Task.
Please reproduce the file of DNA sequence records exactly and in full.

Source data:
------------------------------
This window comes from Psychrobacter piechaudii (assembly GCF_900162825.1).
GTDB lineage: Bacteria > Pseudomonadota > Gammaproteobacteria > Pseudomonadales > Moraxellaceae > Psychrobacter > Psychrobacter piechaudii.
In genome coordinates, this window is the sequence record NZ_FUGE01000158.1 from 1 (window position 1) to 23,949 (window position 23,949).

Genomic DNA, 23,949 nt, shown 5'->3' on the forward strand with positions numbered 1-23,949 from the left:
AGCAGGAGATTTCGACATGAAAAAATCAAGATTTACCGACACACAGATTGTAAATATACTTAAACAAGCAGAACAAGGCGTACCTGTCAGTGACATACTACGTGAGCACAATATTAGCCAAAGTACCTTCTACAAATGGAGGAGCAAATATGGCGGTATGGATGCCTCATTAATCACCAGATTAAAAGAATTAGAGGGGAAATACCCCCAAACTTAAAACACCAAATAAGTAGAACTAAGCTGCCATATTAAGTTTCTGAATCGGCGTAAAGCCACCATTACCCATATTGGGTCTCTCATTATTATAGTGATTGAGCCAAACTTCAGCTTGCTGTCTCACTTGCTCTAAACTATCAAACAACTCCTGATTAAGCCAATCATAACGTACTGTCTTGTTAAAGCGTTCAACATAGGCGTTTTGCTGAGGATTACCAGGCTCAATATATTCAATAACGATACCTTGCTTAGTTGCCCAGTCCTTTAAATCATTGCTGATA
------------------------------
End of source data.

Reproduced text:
This window comes from Psychrobacter piechaudii (assembly GCF_900162825.1).
GTDB lineage: Bacteria > Pseudomonadota > Gammaproteobacteria > Pseudomonadales > Moraxellaceae > Psychrobacter > Psychrobacter piechaudii.
In genome coordinates, this window is the sequence record NZ_FUGE01000158.1 from 1 (window position 1) to 23,949 (window position 23,949).

Genomic DNA, 23,949 nt, shown 5'->3' on the forward strand with positions numbered 1-23,949 from the left:
AGCAGGAGATTTCGACATGAAAAAATCAAGATTTACCGACACACAGATTGTAAATATACTTAAACAAGCAGAACAAGGCGTACCTGTCAGTGACATACTACGTGAGCACAATATTAGCCAAAGTACCTTCTACAAATGGAGGAGCAAATATGGCGGTATGGATGCCTCATTAATCACCAGATTAAAAGAATTAGAGGGGAAATACCCCCAAACTTAAAACACCAAATAAGTAGAACTAAGCTGCCATATTAAGTTTCTGAATCGGCGTAAAGCCACCATTACCCATATTGGGTCTCTCATTATTATAGTGATTGAGCCAAACTTCAGCTTGCTGTCTCACTTGCTCTAAACTATCAAACAACTCCTGATTAAGCCAATCATAACGTACTGTCTTGTTAAAGCGTTCAACATAGGCGTTTTGCTGAGGATTACCAGGCTCAATATATTCAATAACGATACCTTGCTTAGTTGCCCAGTCCTTTAAATCATTGCTGATA